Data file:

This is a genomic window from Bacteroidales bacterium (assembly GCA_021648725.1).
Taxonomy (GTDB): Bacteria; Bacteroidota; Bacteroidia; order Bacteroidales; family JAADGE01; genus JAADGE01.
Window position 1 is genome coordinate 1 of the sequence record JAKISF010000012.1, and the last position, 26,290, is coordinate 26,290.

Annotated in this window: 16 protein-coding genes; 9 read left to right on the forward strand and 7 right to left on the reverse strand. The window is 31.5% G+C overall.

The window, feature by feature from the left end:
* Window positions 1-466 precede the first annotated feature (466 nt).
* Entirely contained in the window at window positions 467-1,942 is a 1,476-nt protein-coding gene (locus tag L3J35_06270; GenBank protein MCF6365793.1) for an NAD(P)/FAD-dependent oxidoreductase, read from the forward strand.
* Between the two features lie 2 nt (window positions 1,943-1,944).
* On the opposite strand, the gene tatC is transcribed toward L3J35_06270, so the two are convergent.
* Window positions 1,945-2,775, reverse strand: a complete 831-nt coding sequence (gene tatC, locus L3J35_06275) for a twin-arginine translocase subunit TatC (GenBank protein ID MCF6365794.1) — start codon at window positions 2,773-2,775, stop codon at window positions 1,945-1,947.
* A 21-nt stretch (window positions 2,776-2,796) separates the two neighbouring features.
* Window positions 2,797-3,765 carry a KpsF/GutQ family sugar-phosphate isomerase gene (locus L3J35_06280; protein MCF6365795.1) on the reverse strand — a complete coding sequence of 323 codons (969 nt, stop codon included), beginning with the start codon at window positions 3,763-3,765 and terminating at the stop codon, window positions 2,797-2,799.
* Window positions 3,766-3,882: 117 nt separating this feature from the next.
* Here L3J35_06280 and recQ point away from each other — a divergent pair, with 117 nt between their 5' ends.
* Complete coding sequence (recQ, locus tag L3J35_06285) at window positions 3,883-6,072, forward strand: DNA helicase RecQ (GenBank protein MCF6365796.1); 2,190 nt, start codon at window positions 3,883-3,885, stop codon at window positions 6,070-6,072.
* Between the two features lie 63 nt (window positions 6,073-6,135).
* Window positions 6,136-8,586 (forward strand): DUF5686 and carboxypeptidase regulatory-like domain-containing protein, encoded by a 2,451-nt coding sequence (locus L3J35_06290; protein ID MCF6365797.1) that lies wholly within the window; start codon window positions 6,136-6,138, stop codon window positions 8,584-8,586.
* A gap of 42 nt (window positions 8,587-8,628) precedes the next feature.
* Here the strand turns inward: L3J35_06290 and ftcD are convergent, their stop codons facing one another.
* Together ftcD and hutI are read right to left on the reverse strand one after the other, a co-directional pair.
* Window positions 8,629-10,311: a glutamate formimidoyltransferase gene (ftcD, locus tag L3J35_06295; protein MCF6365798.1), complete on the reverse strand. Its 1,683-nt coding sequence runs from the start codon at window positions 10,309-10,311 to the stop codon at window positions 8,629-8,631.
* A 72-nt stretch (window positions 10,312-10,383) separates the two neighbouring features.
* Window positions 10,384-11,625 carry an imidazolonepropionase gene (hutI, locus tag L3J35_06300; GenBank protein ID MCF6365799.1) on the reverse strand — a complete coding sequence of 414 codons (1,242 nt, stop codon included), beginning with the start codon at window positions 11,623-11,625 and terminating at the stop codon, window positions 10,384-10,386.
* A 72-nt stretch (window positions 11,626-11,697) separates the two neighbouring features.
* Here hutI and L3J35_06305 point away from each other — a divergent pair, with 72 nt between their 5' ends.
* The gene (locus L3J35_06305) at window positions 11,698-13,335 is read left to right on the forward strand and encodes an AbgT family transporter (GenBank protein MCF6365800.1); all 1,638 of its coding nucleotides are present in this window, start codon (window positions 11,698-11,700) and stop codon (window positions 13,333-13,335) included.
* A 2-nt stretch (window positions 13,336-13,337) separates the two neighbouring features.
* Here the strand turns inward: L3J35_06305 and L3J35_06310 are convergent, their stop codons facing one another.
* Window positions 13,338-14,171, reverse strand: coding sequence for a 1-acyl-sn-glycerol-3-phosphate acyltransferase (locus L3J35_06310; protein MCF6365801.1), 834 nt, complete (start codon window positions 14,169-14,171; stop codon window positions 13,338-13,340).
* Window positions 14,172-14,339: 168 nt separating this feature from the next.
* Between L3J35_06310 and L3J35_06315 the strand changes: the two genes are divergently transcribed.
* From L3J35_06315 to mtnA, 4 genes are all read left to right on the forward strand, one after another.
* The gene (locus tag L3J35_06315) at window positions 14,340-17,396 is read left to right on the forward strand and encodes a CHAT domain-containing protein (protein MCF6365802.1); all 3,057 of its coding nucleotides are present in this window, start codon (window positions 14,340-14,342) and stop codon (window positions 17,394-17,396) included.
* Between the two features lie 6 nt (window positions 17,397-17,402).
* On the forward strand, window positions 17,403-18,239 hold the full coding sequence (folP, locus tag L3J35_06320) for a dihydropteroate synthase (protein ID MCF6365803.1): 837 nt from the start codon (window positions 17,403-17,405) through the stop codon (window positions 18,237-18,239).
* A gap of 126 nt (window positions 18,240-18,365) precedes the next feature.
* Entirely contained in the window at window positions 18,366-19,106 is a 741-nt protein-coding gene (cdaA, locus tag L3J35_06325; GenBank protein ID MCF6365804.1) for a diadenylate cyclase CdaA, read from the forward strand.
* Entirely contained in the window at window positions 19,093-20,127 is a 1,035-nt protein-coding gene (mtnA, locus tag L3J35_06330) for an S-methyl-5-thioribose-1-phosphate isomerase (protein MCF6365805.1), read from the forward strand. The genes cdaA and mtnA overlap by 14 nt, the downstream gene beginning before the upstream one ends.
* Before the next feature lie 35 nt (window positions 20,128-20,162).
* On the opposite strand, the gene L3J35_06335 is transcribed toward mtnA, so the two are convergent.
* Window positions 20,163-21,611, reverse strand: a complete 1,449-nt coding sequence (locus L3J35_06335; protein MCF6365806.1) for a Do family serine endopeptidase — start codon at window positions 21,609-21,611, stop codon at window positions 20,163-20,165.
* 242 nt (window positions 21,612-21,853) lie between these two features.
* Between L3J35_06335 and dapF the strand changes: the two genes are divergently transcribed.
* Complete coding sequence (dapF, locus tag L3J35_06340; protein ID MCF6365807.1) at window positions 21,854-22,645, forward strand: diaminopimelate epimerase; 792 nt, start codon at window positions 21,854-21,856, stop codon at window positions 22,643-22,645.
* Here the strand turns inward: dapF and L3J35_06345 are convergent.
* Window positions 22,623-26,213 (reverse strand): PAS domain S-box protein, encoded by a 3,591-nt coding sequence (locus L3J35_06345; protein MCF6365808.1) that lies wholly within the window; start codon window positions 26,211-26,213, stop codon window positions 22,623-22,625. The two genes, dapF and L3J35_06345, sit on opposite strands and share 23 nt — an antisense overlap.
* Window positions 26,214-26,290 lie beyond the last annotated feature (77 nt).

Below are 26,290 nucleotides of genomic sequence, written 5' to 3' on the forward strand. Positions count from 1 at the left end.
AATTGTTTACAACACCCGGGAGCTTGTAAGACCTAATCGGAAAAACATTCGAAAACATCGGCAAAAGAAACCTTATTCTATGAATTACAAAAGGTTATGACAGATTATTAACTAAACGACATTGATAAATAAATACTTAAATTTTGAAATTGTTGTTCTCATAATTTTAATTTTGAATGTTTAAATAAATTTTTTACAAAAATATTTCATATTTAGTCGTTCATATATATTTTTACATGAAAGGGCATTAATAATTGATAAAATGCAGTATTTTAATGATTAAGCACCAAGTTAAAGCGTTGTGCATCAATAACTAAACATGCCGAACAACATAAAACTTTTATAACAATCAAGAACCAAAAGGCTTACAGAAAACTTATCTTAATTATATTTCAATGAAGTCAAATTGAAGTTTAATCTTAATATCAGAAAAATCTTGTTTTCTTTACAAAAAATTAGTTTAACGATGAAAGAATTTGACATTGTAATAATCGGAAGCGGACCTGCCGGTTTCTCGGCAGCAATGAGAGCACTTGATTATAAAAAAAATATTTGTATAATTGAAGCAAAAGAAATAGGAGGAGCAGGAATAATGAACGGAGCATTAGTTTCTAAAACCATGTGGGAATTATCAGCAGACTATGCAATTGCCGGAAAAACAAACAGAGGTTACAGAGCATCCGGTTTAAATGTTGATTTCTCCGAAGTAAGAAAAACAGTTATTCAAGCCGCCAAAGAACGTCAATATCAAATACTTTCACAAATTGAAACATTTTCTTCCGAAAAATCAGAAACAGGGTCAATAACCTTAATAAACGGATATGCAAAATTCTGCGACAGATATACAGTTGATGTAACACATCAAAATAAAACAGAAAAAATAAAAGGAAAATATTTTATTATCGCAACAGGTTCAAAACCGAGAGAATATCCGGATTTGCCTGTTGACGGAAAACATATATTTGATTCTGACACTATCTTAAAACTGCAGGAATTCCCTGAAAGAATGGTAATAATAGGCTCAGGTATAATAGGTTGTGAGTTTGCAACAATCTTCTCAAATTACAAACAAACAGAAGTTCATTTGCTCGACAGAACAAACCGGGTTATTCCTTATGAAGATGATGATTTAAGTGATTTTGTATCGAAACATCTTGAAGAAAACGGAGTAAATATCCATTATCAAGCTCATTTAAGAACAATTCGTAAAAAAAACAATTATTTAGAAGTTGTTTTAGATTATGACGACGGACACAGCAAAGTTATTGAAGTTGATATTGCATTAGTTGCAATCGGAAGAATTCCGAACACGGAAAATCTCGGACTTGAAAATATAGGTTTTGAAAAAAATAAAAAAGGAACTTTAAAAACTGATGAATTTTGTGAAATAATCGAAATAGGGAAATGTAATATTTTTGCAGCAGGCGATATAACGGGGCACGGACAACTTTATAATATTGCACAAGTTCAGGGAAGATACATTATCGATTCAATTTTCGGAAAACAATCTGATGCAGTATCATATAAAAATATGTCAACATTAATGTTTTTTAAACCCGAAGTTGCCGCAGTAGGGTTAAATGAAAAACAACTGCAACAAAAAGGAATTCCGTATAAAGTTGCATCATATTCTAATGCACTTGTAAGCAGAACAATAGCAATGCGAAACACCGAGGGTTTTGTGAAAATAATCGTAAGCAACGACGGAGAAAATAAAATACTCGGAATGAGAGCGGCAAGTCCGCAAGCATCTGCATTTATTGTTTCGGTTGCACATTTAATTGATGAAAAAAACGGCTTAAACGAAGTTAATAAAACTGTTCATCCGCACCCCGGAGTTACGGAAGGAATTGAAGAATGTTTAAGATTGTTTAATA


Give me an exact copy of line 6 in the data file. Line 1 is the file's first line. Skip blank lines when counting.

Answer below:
* Window positions 1-466 precede the first annotated feature (466 nt).